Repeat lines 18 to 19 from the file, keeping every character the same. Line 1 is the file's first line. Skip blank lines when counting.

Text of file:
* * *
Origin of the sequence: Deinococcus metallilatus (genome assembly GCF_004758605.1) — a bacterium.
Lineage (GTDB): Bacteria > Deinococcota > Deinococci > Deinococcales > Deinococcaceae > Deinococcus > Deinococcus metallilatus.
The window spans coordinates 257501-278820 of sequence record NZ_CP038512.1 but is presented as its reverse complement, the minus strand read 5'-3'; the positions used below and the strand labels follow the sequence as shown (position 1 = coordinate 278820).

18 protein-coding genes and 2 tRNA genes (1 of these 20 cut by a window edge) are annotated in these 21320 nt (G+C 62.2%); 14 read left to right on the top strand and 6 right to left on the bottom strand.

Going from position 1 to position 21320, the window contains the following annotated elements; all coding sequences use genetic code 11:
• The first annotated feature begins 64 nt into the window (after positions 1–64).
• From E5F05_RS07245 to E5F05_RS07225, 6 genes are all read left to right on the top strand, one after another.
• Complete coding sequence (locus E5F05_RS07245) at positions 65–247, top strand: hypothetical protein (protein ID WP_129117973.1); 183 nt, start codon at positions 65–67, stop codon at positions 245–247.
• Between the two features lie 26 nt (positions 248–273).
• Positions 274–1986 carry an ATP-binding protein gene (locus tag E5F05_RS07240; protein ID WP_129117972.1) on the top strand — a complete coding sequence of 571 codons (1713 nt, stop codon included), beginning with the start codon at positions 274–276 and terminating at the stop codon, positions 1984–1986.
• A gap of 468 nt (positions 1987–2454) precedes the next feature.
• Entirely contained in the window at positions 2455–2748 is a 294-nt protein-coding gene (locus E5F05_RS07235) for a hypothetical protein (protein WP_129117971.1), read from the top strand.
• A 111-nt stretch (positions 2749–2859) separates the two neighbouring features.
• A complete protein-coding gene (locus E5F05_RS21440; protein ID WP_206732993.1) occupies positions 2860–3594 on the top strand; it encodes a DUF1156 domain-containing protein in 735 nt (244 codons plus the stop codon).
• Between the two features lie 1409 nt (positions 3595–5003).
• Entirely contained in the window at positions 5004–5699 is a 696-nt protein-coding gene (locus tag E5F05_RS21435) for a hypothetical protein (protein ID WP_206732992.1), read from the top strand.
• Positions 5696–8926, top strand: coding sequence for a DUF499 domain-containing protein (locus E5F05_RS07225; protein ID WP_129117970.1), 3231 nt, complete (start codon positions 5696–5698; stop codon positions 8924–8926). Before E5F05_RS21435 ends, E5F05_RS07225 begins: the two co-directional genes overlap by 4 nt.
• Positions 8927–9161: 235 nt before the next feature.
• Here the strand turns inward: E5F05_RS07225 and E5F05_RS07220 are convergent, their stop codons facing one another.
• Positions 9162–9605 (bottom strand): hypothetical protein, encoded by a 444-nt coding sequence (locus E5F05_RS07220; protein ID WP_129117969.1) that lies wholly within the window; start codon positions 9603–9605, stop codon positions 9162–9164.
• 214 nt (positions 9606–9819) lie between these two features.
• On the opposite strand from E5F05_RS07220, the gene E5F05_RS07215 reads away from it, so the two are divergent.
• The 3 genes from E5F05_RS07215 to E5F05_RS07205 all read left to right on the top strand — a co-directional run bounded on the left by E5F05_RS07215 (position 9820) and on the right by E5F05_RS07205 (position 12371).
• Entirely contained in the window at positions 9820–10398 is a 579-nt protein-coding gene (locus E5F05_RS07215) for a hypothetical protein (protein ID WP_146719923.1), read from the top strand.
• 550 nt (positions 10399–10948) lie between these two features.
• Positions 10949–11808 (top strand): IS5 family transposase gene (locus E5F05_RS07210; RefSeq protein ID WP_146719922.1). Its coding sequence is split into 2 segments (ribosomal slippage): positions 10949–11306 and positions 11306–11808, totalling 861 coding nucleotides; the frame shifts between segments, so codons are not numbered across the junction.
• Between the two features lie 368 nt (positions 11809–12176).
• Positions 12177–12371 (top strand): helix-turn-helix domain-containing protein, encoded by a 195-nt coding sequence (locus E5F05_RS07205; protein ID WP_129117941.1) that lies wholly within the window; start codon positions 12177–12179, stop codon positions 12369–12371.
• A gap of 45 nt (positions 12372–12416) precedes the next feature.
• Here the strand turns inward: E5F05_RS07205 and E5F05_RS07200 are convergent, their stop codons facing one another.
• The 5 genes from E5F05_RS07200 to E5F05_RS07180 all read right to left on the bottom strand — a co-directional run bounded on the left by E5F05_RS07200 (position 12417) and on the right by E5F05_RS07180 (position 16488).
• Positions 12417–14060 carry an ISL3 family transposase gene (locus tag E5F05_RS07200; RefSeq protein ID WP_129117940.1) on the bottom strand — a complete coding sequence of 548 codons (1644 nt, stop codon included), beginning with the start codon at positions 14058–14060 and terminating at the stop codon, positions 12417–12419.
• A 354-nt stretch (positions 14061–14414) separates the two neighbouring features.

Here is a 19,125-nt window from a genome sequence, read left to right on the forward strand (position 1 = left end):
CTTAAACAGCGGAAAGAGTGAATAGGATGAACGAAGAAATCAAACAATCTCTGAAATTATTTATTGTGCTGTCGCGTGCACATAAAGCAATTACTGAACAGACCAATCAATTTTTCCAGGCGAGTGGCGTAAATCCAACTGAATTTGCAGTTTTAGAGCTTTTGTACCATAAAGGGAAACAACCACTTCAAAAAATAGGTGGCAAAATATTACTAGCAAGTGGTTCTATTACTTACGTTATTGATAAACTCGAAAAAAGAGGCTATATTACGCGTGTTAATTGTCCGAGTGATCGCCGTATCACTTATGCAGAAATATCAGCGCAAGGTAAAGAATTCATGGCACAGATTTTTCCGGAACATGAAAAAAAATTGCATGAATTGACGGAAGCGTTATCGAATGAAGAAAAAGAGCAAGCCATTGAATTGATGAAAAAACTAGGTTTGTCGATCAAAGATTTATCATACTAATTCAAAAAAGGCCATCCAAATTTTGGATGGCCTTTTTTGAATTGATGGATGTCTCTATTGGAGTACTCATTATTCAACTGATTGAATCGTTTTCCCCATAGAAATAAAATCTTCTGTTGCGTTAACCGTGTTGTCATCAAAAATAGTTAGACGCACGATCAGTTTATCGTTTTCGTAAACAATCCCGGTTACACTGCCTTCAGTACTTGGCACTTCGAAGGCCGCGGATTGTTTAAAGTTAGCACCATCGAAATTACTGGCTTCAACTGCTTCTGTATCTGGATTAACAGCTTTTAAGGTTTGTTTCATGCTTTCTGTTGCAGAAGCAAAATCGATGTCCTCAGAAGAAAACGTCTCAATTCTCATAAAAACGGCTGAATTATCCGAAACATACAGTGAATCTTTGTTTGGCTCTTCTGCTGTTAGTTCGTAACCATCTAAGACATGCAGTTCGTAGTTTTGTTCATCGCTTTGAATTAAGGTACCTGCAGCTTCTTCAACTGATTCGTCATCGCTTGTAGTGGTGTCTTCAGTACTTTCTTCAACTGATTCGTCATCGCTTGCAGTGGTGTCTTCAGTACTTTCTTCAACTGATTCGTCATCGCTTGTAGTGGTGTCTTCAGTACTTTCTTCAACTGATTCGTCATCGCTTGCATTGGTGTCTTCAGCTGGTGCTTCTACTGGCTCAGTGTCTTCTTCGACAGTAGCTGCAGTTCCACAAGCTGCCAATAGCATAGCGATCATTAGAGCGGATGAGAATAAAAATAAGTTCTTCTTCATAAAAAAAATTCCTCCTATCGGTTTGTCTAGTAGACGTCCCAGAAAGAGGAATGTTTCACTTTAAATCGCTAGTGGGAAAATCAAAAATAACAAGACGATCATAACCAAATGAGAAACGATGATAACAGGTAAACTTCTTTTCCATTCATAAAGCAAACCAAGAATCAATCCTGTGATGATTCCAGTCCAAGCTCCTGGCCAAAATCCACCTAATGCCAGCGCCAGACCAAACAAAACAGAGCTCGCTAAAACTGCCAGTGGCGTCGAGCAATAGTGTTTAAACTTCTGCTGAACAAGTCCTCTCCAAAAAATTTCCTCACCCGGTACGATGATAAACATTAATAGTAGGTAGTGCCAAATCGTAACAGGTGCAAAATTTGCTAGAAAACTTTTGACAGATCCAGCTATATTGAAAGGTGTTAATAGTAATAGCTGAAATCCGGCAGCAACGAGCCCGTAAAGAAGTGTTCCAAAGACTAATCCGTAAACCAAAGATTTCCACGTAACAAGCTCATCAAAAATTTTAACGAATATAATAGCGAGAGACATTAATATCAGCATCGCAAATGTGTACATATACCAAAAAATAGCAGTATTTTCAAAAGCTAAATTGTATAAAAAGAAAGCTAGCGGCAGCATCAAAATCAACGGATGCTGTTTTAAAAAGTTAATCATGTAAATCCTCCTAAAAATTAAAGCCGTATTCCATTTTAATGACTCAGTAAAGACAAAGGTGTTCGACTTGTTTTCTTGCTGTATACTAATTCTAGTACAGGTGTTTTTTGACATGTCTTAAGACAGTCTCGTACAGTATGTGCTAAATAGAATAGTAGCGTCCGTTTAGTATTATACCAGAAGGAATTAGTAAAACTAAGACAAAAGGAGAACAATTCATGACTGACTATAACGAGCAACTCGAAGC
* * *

• Positions 8927–9161: 235 nt before the next feature.
• Here the strand turns inward: E5F05_RS07225 and E5F05_RS07220 are convergent, their stop codons facing one another.